Monday, January 11, 2010


My Ford was somewhere between the looks of these two pictured. Not quite as bad as the second picture but a long way from the top picture of this mint one.

Ah the magical age of 16. That date I remember well although I seem to have misplaced memories of turning 21. Reaching 16 didn't include alcohol. Sixteen was memorable for me because it spelled freedom. Freedom to me was being able to drive myself where ever I pleased. No more hitching rides, having parents chauffeur you around or depending on anyone to take you away. A drive alone was a treat. I didn't always have to have a friend along. Just the freedom of hitting the road brought on a sense of adventure and I love adventure.

I found a car for 50.00. Ok, so it wasn't the spiffiest car around. Most of the paint was gone and replaced with black primer that was rough to the touch. Putty and primer made up the exterior of this go mobile. I didn't care. For the times it ran it was as good as a Cadillac. Unfortunately it didn't run often and for long periods of time. Spray painted down the side of it was Wampus Pus and it took some friends translation of this to inspire me to grab another can of primer paint and paint this out. I bought it from two guys that drove it down from Michigan and I suppose this was the originators of the name on the side of the car.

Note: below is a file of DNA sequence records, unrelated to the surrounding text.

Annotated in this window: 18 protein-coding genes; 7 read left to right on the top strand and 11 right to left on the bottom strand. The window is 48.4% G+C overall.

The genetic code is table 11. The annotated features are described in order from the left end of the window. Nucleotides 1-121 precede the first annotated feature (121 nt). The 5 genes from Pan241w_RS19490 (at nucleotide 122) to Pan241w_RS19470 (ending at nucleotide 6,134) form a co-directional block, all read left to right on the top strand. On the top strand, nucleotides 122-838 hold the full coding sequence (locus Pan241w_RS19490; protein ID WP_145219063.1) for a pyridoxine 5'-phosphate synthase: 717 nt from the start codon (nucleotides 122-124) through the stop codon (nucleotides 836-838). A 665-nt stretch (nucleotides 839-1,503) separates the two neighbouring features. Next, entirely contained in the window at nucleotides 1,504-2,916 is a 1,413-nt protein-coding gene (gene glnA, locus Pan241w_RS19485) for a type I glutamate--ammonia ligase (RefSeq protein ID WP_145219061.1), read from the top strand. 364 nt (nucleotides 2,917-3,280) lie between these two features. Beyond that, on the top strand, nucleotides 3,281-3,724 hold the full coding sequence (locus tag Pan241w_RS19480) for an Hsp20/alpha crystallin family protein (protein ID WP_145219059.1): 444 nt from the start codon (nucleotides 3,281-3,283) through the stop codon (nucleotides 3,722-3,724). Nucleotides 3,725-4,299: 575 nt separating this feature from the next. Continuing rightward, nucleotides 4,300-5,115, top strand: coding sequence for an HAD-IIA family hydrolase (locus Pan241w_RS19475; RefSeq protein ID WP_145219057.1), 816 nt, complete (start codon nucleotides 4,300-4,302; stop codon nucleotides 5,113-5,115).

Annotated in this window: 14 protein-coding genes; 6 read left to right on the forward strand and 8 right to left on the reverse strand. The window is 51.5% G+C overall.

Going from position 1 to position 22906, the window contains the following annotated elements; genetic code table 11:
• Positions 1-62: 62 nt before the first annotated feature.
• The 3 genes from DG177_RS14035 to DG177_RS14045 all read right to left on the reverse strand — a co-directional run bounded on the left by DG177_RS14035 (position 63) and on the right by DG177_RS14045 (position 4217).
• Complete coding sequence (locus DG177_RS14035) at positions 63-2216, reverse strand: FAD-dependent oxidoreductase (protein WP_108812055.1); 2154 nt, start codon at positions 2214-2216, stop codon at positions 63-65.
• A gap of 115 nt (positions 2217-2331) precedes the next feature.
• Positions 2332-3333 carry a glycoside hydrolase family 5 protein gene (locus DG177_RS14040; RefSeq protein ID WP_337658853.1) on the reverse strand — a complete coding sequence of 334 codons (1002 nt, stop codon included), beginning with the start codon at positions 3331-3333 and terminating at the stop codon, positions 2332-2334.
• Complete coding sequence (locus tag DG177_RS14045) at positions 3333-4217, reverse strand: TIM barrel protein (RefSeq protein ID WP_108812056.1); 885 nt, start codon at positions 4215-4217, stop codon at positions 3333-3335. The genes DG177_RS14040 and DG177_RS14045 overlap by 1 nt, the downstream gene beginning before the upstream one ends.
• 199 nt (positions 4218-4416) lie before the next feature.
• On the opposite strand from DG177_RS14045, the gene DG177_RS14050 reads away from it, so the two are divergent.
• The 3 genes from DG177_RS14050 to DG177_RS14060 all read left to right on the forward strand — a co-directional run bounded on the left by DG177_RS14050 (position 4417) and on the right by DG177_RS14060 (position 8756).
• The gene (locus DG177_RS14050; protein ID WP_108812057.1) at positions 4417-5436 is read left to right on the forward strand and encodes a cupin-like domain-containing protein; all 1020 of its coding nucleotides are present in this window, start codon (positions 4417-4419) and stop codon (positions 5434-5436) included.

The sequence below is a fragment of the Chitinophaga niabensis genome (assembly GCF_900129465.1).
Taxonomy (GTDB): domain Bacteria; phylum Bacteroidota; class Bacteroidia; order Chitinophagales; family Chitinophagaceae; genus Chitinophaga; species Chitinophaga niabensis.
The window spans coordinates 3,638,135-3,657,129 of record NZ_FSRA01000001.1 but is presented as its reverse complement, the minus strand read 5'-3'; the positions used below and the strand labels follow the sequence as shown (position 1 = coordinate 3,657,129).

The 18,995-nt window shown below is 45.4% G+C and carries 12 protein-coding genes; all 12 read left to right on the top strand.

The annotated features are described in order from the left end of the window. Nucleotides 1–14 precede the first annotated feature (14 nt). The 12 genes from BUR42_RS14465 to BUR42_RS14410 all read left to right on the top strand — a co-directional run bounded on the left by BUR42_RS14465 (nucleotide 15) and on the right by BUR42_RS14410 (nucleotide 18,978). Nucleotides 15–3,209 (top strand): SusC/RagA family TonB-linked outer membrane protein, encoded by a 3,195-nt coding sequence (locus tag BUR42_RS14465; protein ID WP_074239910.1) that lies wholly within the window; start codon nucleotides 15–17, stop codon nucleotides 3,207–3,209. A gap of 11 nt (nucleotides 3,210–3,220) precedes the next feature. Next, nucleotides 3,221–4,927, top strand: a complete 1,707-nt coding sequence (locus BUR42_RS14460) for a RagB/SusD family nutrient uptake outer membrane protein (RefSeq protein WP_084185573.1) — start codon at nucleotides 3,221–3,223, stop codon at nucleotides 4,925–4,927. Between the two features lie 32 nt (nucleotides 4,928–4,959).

I spent many hours beneath the hood. Replacing parts that gave out from fatigue and years of use was where I could be found when it wasn't on the streets. When it was on the streets my friends and I would collect pop bottles and redeem them for gas money. You do what ya gotta do for the freedom to dance!
This car came from the rust belt. The trunk had holes rusted through and knowing this before loading all those pop bottles into that trunk should have been realized. Rounding a curve with a trunk load of pop bottles that went scattering across highway, we all bailed out to recollect the lost revenue we could see putting an end to our gas purchase and an end to our freedom. We laughed and laughed as we gathered those precious bottles up and placed them in the floor board in the back of the car. To this day unfortunately, the friends in that small town where I grew up still remember that car. I don't know if it's because of all the good times they remember with it or just how atrocious it was.
I grow attached to my vehicles. Each one stores a ton of history in them and giving them up is difficult. I haven't owned that many of them in my lifetime. Each one was kept for years and years and giving them up was like tossing out an old friend. That has never changed for me to this day. Sixteen and a car. Sixteen, a car and a tank of gas. Sixteen, a car, a tank of gas and a carton of smokes and I was good to go and go and go.


  1. My first car was a '54 Ford. V-8. Overhead cam. Sort of a turquoise blue with one black door. Had over 100K on the odometer when I blew a rod one cold January night. Was doing over 110 mph on my way to Canyon City and a gal with red hair when it happened. Hadn't worn a coat.

  2. Sounds like that vehicle was quite a memory--nice story.


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